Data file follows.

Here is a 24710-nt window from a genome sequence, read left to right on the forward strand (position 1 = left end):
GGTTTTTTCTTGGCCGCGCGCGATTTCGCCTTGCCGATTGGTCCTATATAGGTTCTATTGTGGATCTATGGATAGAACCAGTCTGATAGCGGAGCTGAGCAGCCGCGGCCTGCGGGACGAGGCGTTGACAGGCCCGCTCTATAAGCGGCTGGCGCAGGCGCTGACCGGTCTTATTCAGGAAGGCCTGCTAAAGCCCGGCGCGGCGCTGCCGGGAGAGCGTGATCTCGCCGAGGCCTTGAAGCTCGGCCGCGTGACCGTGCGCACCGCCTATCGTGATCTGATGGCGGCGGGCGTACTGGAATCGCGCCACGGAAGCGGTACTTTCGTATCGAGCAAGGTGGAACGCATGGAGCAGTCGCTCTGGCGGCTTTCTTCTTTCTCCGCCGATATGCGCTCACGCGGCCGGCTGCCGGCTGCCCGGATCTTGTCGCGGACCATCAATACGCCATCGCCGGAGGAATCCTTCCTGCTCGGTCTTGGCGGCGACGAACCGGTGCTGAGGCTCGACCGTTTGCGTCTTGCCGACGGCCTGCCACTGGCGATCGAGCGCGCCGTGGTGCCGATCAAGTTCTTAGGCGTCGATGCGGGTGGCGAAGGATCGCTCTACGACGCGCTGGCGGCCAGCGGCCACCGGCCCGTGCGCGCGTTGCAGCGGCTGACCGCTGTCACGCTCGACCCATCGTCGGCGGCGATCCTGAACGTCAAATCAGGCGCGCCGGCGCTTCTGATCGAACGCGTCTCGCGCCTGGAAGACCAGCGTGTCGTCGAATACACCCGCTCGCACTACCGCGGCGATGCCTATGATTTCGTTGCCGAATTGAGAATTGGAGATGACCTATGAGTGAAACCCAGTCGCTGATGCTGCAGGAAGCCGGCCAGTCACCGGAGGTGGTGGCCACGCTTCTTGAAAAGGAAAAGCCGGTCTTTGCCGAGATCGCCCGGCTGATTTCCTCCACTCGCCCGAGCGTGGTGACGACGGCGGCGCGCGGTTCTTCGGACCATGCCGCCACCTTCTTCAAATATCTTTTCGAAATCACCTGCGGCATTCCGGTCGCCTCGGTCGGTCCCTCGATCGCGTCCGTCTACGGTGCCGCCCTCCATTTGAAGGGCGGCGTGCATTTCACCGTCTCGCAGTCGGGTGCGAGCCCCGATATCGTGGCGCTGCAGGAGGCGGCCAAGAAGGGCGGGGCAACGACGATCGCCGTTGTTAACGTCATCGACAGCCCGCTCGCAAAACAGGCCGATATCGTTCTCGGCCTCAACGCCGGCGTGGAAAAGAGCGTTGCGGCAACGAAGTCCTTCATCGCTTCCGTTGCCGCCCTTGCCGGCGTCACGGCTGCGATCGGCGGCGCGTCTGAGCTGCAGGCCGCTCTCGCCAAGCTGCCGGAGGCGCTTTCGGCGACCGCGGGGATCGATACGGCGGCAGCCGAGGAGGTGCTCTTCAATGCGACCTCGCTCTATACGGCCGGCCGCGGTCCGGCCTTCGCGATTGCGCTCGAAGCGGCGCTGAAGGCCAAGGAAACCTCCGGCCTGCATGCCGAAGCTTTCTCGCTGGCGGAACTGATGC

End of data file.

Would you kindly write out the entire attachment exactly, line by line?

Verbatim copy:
Here is a 24710-nt window from a genome sequence, read left to right on the forward strand (position 1 = left end):
GGTTTTTTCTTGGCCGCGCGCGATTTCGCCTTGCCGATTGGTCCTATATAGGTTCTATTGTGGATCTATGGATAGAACCAGTCTGATAGCGGAGCTGAGCAGCCGCGGCCTGCGGGACGAGGCGTTGACAGGCCCGCTCTATAAGCGGCTGGCGCAGGCGCTGACCGGTCTTATTCAGGAAGGCCTGCTAAAGCCCGGCGCGGCGCTGCCGGGAGAGCGTGATCTCGCCGAGGCCTTGAAGCTCGGCCGCGTGACCGTGCGCACCGCCTATCGTGATCTGATGGCGGCGGGCGTACTGGAATCGCGCCACGGAAGCGGTACTTTCGTATCGAGCAAGGTGGAACGCATGGAGCAGTCGCTCTGGCGGCTTTCTTCTTTCTCCGCCGATATGCGCTCACGCGGCCGGCTGCCGGCTGCCCGGATCTTGTCGCGGACCATCAATACGCCATCGCCGGAGGAATCCTTCCTGCTCGGTCTTGGCGGCGACGAACCGGTGCTGAGGCTCGACCGTTTGCGTCTTGCCGACGGCCTGCCACTGGCGATCGAGCGCGCCGTGGTGCCGATCAAGTTCTTAGGCGTCGATGCGGGTGGCGAAGGATCGCTCTACGACGCGCTGGCGGCCAGCGGCCACCGGCCCGTGCGCGCGTTGCAGCGGCTGACCGCTGTCACGCTCGACCCATCGTCGGCGGCGATCCTGAACGTCAAATCAGGCGCGCCGGCGCTTCTGATCGAACGCGTCTCGCGCCTGGAAGACCAGCGTGTCGTCGAATACACCCGCTCGCACTACCGCGGCGATGCCTATGATTTCGTTGCCGAATTGAGAATTGGAGATGACCTATGAGTGAAACCCAGTCGCTGATGCTGCAGGAAGCCGGCCAGTCACCGGAGGTGGTGGCCACGCTTCTTGAAAAGGAAAAGCCGGTCTTTGCCGAGATCGCCCGGCTGATTTCCTCCACTCGCCCGAGCGTGGTGACGACGGCGGCGCGCGGTTCTTCGGACCATGCCGCCACCTTCTTCAAATATCTTTTCGAAATCACCTGCGGCATTCCGGTCGCCTCGGTCGGTCCCTCGATCGCGTCCGTCTACGGTGCCGCCCTCCATTTGAAGGGCGGCGTGCATTTCACCGTCTCGCAGTCGGGTGCGAGCCCCGATATCGTGGCGCTGCAGGAGGCGGCCAAGAAGGGCGGGGCAACGACGATCGCCGTTGTTAACGTCATCGACAGCCCGCTCGCAAAACAGGCCGATATCGTTCTCGGCCTCAACGCCGGCGTGGAAAAGAGCGTTGCGGCAACGAAGTCCTTCATCGCTTCCGTTGCCGCCCTTGCCGGCGTCACGGCTGCGATCGGCGGCGCGTCTGAGCTGCAGGCCGCTCTCGCCAAGCTGCCGGAGGCGCTTTCGGCGACCGCGGGGATCGATACGGCGGCAGCCGAGGAGGTGCTCTTCAATGCGACCTCGCTCTATACGGCCGGCCGCGGTCCGGCCTTCGCGATTGCGCTCGAAGCGGCGCTGAAGGCCAAGGAAACCTCCGGCCTGCATGCCGAAGCTTTCTCGCTGGCGGAACTGATGC